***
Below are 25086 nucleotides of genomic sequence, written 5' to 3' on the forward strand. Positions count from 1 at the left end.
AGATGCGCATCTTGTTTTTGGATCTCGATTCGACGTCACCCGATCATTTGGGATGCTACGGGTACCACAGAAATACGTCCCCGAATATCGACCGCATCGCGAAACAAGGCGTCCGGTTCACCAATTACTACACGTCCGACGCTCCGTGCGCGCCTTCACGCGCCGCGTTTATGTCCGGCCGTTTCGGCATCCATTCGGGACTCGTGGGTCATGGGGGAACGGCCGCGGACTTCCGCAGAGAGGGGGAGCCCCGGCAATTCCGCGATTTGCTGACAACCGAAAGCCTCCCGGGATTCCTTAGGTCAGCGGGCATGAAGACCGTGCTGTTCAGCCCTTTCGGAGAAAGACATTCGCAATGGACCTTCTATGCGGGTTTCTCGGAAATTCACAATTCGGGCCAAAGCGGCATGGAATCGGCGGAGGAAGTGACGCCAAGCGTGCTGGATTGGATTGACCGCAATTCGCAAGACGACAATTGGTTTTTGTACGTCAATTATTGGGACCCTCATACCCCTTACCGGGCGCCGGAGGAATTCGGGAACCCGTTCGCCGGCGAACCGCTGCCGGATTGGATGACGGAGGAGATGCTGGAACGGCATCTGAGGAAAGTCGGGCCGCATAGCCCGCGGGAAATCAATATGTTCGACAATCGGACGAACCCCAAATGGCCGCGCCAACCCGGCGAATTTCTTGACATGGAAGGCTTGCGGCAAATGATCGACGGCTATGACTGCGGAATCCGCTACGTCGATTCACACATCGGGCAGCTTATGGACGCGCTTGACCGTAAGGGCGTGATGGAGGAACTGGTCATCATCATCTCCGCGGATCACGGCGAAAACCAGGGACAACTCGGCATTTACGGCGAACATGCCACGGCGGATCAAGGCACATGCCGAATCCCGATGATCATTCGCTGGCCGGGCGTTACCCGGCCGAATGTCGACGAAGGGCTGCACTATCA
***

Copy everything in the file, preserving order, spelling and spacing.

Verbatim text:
Below are 25086 nucleotides of genomic sequence, written 5' to 3' on the forward strand. Positions count from 1 at the left end.
AGATGCGCATCTTGTTTTTGGATCTCGATTCGACGTCACCCGATCATTTGGGATGCTACGGGTACCACAGAAATACGTCCCCGAATATCGACCGCATCGCGAAACAAGGCGTCCGGTTCACCAATTACTACACGTCCGACGCTCCGTGCGCGCCTTCACGCGCCGCGTTTATGTCCGGCCGTTTCGGCATCCATTCGGGACTCGTGGGTCATGGGGGAACGGCCGCGGACTTCCGCAGAGAGGGGGAGCCCCGGCAATTCCGCGATTTGCTGACAACCGAAAGCCTCCCGGGATTCCTTAGGTCAGCGGGCATGAAGACCGTGCTGTTCAGCCCTTTCGGAGAAAGACATTCGCAATGGACCTTCTATGCGGGTTTCTCGGAAATTCACAATTCGGGCCAAAGCGGCATGGAATCGGCGGAGGAAGTGACGCCAAGCGTGCTGGATTGGATTGACCGCAATTCGCAAGACGACAATTGGTTTTTGTACGTCAATTATTGGGACCCTCATACCCCTTACCGGGCGCCGGAGGAATTCGGGAACCCGTTCGCCGGCGAACCGCTGCCGGATTGGATGACGGAGGAGATGCTGGAACGGCATCTGAGGAAAGTCGGGCCGCATAGCCCGCGGGAAATCAATATGTTCGACAATCGGACGAACCCCAAATGGCCGCGCCAACCCGGCGAATTTCTTGACATGGAAGGCTTGCGGCAAATGATCGACGGCTATGACTGCGGAATCCGCTACGTCGATTCACACATCGGGCAGCTTATGGACGCGCTTGACCGTAAGGGCGTGATGGAGGAACTGGTCATCATCATCTCCGCGGATCACGGCGAAAACCAGGGACAACTCGGCATTTACGGCGAACATGCCACGGCGGATCAAGGCACATGCCGAATCCCGATGATCATTCGCTGGCCGGGCGTTACCCGGCCGAATGTCGACGAAGGGCTGCACTATCA